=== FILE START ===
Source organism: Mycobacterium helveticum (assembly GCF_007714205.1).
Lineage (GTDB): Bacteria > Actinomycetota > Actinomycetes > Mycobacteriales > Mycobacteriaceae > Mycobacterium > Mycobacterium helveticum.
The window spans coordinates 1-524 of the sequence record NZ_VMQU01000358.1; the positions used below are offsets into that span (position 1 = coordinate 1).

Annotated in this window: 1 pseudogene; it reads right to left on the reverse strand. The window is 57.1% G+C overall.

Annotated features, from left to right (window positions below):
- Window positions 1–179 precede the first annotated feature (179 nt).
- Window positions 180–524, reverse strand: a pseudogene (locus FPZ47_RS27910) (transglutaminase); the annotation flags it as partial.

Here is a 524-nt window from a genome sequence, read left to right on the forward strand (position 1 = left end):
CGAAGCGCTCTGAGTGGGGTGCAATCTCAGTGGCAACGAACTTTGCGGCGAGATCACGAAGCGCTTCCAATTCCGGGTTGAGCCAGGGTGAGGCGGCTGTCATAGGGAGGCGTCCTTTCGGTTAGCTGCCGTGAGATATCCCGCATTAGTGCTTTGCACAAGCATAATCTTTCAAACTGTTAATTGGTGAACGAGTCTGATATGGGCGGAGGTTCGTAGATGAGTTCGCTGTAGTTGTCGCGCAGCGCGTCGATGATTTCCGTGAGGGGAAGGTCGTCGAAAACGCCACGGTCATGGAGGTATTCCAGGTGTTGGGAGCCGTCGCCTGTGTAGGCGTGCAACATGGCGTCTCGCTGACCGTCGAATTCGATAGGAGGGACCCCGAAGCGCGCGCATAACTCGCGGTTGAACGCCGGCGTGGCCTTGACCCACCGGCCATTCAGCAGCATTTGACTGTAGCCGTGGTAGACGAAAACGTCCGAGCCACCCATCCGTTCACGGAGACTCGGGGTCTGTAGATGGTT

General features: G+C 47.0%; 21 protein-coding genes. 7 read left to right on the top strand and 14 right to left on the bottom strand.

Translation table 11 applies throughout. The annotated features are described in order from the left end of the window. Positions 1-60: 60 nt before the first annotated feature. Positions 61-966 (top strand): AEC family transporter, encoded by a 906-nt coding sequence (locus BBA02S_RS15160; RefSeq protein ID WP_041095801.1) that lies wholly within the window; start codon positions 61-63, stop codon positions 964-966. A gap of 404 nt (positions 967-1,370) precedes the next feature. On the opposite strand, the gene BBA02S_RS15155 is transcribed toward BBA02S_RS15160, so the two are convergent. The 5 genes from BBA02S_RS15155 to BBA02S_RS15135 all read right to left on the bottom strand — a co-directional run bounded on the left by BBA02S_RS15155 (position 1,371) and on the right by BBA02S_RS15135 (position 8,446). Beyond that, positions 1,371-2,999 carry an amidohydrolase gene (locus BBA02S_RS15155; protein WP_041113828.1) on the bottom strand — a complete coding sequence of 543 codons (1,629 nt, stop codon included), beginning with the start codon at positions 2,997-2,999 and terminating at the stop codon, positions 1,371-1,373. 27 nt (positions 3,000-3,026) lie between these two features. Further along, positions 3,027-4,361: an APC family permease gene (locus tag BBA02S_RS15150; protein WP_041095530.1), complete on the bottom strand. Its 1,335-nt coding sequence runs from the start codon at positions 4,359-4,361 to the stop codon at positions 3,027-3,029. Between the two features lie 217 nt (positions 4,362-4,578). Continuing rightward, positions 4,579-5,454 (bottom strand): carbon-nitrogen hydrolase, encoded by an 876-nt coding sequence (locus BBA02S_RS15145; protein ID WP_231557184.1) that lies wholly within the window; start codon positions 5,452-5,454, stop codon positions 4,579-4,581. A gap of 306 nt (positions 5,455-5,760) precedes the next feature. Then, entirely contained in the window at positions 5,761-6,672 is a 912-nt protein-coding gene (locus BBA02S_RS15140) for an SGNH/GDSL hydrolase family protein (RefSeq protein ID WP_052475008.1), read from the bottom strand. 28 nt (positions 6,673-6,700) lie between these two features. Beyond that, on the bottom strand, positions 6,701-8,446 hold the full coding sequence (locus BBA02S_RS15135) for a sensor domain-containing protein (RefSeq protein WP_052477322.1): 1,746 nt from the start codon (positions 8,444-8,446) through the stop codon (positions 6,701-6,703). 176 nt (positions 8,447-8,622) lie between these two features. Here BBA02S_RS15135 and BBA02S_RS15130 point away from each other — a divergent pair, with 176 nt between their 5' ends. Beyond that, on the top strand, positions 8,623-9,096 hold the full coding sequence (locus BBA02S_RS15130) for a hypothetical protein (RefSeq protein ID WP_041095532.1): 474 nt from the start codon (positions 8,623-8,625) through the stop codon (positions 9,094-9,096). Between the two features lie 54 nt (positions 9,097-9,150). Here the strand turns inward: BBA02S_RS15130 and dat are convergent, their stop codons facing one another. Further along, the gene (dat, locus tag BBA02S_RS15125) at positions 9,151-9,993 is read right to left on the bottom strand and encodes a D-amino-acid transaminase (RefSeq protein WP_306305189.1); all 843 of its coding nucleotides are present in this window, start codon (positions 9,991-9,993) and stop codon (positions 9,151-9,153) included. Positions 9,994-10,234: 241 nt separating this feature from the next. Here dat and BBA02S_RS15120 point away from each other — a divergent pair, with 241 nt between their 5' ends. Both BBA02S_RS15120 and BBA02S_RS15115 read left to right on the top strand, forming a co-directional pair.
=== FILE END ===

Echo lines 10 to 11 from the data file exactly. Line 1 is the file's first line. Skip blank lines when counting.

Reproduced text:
General features: G+C 47.0%; 21 protein-coding genes. 7 read left to right on the top strand and 14 right to left on the bottom strand.

Translation table 11 applies throughout. The annotated features are described in order from the left end of the window. Positions 1-60: 60 nt before the first annotated feature. Positions 61-966 (top strand): AEC family transporter, encoded by a 906-nt coding sequence (locus BBA02S_RS15160; RefSeq protein ID WP_041095801.1) that lies wholly within the window; start codon positions 61-63, stop codon positions 964-966. A gap of 404 nt (positions 967-1,370) precedes the next feature. On the opposite strand, the gene BBA02S_RS15155 is transcribed toward BBA02S_RS15160, so the two are convergent. The 5 genes from BBA02S_RS15155 to BBA02S_RS15135 all read right to left on the bottom strand — a co-directional run bounded on the left by BBA02S_RS15155 (position 1,371) and on the right by BBA02S_RS15135 (position 8,446). Beyond that, positions 1,371-2,999 carry an amidohydrolase gene (locus BBA02S_RS15155; protein WP_041113828.1) on the bottom strand — a complete coding sequence of 543 codons (1,629 nt, stop codon included), beginning with the start codon at positions 2,997-2,999 and terminating at the stop codon, positions 1,371-1,373. 27 nt (positions 3,000-3,026) lie between these two features. Further along, positions 3,027-4,361: an APC family permease gene (locus tag BBA02S_RS15150; protein WP_041095530.1), complete on the bottom strand. Its 1,335-nt coding sequence runs from the start codon at positions 4,359-4,361 to the stop codon at positions 3,027-3,029. Between the two features lie 217 nt (positions 4,362-4,578). Continuing rightward, positions 4,579-5,454 (bottom strand): carbon-nitrogen hydrolase, encoded by an 876-nt coding sequence (locus BBA02S_RS15145; protein ID WP_231557184.1) that lies wholly within the window; start codon positions 5,452-5,454, stop codon positions 4,579-4,581. A gap of 306 nt (positions 5,455-5,760) precedes the next feature. Then, entirely contained in the window at positions 5,761-6,672 is a 912-nt protein-coding gene (locus BBA02S_RS15140) for an SGNH/GDSL hydrolase family protein (RefSeq protein ID WP_052475008.1), read from the bottom strand. 28 nt (positions 6,673-6,700) lie between these two features. Beyond that, on the bottom strand, positions 6,701-8,446 hold the full coding sequence (locus BBA02S_RS15135) for a sensor domain-containing protein (RefSeq protein WP_052477322.1): 1,746 nt from the start codon (positions 8,444-8,446) through the stop codon (positions 6,701-6,703). 176 nt (positions 8,447-8,622) lie between these two features. Here BBA02S_RS15135 and BBA02S_RS15130 point away from each other — a divergent pair, with 176 nt between their 5' ends. Beyond that, on the top strand, positions 8,623-9,096 hold the full coding sequence (locus BBA02S_RS15130) for a hypothetical protein (RefSeq protein ID WP_041095532.1): 474 nt from the start codon (positions 8,623-8,625) through the stop codon (positions 9,094-9,096). Between the two features lie 54 nt (positions 9,097-9,150). Here the strand turns inward: BBA02S_RS15130 and dat are convergent, their stop codons facing one another. Further along, the gene (dat, locus tag BBA02S_RS15125) at positions 9,151-9,993 is read right to left on the bottom strand and encodes a D-amino-acid transaminase (RefSeq protein WP_306305189.1); all 843 of its coding nucleotides are present in this window, start codon (positions 9,991-9,993) and stop codon (positions 9,151-9,153) included. Positions 9,994-10,234: 241 nt separating this feature from the next. Here dat and BBA02S_RS15120 point away from each other — a divergent pair, with 241 nt between their 5' ends. Both BBA02S_RS15120 and BBA02S_RS15115 read left to right on the top strand, forming a co-directional pair.